6.2 Depth Refinement
We fuse the composed depth and surface normal here to improve the depth quality. Similar to , we formulate the problem with two constraints. Firstly, the tangent vector of the final shape should be perpendicular to the input surface normal at each pixel. Secondly, the final shape should be close to the initial shape. Rather than solving a large linear system for a global optimization which is impractical for a neural network, we introduce an iterative solution.
At each iteration, we update the depth assuming its neighboring depth is fixed. Concretely, we define as the normal of pixel in directions, and as the position of pixel after the -th iteration. At the +-th iteration, we update for each pixel with the depth of neighboring pixels fixed at . Here, is a neighboring pixel of and there are 4 neighbors for each pixel in cardinal directions. The update function is defined as:
where is the depth of that makes the edge and perpendicular, and is the depth of that makes and perpendicular. Specifically, they can be computed as:
Here, is the hyper-parameter (fixed at 0.4).
The above shape refinement is iterated for 5 times in our network to simulate the iterative solution of the original energy equation in . Figure 3 compares our method with the ‘Kernel Regression’ layer  on a toy example, which is also designed to fuse the surface normal and depth. Figure 4 shows a comparison with the work  on real data and our method also produces more convincing result.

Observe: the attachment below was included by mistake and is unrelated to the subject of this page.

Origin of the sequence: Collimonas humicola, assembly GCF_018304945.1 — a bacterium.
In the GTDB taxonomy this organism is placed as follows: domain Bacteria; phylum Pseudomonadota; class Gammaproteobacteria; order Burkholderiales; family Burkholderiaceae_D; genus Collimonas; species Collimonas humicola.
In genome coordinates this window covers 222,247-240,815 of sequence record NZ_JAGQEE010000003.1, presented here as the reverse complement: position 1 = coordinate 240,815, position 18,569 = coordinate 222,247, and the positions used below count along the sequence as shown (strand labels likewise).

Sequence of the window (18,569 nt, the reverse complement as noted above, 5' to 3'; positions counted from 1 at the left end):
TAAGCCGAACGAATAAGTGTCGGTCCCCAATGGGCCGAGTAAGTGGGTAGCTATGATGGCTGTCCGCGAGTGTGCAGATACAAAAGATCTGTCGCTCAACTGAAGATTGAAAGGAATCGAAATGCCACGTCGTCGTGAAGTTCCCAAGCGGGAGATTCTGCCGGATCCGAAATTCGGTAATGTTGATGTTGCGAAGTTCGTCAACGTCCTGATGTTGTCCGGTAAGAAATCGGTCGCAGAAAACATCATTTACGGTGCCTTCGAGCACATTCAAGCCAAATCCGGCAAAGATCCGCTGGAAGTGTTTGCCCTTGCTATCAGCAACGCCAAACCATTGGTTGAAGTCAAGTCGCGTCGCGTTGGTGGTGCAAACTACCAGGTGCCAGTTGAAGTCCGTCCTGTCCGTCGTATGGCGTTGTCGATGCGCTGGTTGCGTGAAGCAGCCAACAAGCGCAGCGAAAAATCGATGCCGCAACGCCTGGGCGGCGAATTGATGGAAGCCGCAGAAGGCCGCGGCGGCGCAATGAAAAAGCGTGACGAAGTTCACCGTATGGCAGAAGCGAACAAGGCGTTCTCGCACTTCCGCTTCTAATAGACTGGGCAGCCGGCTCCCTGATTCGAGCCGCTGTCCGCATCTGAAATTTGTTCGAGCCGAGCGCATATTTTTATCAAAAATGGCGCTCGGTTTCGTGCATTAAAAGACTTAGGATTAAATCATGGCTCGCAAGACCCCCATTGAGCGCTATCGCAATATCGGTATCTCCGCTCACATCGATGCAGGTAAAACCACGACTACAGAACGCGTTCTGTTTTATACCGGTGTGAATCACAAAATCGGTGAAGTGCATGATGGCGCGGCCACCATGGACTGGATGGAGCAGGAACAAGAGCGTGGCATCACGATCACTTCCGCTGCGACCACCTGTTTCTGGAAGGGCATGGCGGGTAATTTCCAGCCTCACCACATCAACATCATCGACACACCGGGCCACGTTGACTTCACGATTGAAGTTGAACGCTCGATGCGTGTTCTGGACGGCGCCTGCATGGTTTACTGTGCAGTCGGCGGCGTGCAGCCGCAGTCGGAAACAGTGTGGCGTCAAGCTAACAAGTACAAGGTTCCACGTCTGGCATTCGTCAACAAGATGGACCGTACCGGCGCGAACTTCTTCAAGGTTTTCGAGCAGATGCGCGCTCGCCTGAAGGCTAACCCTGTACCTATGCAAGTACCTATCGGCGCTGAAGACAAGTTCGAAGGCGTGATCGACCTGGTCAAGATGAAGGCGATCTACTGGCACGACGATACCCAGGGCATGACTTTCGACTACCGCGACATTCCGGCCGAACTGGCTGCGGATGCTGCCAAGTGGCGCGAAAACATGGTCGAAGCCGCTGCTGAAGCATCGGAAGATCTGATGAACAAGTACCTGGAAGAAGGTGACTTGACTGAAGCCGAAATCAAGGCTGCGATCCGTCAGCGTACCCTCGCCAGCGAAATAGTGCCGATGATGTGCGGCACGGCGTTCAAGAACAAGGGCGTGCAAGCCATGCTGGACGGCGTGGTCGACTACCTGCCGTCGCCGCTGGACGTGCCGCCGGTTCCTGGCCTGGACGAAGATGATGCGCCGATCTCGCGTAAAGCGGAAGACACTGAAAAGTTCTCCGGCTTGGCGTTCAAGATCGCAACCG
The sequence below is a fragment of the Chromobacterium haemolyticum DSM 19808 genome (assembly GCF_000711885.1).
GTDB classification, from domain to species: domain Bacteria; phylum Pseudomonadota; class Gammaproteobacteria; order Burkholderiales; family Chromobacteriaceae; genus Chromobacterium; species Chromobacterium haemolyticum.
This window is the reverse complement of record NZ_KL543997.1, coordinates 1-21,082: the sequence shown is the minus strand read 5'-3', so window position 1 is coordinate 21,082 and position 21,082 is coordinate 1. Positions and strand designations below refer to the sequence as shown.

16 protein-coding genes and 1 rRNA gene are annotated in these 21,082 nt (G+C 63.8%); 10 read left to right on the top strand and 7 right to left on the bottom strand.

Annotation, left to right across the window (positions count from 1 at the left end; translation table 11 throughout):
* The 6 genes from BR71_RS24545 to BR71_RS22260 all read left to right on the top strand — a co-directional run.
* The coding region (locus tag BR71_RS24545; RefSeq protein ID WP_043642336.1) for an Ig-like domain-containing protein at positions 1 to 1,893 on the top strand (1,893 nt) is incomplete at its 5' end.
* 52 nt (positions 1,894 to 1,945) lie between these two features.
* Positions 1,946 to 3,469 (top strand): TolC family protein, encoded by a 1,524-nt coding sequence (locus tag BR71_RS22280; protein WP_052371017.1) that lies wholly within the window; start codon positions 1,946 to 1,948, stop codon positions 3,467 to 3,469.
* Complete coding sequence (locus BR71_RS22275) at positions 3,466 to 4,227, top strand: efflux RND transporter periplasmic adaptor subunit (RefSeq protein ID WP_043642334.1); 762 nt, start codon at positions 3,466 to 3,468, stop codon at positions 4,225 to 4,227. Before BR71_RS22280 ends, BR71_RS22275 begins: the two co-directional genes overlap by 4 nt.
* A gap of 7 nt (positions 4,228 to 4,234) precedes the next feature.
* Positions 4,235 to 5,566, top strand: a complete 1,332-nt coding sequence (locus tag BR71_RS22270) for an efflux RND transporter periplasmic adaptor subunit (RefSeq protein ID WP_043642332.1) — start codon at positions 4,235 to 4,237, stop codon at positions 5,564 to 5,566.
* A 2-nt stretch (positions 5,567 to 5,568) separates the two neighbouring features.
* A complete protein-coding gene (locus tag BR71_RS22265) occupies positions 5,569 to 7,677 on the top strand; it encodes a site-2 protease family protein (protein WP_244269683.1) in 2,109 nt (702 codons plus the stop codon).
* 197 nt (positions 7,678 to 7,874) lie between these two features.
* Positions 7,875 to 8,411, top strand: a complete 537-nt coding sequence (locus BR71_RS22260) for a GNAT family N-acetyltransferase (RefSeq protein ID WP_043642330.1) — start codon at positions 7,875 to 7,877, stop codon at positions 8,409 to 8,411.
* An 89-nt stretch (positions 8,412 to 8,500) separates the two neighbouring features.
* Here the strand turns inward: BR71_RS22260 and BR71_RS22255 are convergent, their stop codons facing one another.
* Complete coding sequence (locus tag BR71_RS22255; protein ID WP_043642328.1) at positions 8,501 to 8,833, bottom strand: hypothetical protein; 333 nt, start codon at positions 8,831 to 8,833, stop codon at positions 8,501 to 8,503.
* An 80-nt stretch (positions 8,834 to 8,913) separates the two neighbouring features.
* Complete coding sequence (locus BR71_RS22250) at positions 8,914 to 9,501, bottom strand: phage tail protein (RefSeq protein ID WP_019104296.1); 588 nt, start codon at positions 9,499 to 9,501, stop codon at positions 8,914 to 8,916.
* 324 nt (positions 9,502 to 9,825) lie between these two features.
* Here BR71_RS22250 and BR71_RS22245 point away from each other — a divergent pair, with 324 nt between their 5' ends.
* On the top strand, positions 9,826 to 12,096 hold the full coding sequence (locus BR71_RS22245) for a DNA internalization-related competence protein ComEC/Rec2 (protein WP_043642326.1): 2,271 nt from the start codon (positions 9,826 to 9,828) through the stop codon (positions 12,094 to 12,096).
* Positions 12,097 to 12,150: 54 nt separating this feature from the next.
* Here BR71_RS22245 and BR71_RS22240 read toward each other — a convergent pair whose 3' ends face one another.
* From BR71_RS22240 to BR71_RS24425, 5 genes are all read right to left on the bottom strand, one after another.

To demonstrate the effectiveness of our method, we evaluate it using ablation studies and both qualitative and quantitative comparisons with other relevant works [36, 35], a surface-from-normals method  and a general depth estimation network . To test the performance of human shape estimation with fine-grain geometrical details, we build up our own dataset for evaluation.
Implementation Details. All input RGB images are cropped to center the person with size 256256, assuming that the bounding box of person is given. The RMSprop  algorithm with a fixed learning rate of 1 is used. We first train our Segmentation-Net, Skeleton-Net and Depth-Net on SURREAL , a large-scale synthetic human body dataset without geometrical details. At this stage, the batch size is set to 6 for these three networks, and for Depth-Net we only add base shape loss to train base shape branch since the synthetic data does not have much geometrical details. The Normal-Net is pre-trained on a deforming fibre dataset . After the base shape branch of Depth-Net converges, which takes 10 epochs, 12 hours on a GTX 2080 GPU, we fix the weight of Skeleton-Net and Segmentation-Net and fine-tune the Depth-Net and Normal-Net jointly on our own captured data with a batch size of 1. It takes another 12 epochs, 10 hours for stage 1 and another 8 epochs, 6 hours on stage 2. During inference, our network takes 75.5ms for the whole pipeline, and 61.1ms without iterative depth refinement on a RTX 2080.
Dataset. We collect a RGBD dataset for real persons. Here the dataset contains 26 different people performing simple actions captured by a Microsoft Kinect2 camera.
For the training data, we capture approximate 800 frames for each person, leading to over 20,000 training depth images in total. For quantitative evaluation, we use depth cameras to capture video clips of a person with a fixed pose and employ the InfiniTAM  to fuse captured sequences. The high-quality depth maps are rendered according to the fused mesh and camera poses with Blender . Our testing data contains 5 different persons, each person is captured with 12 different poses and 3 different clothing styles.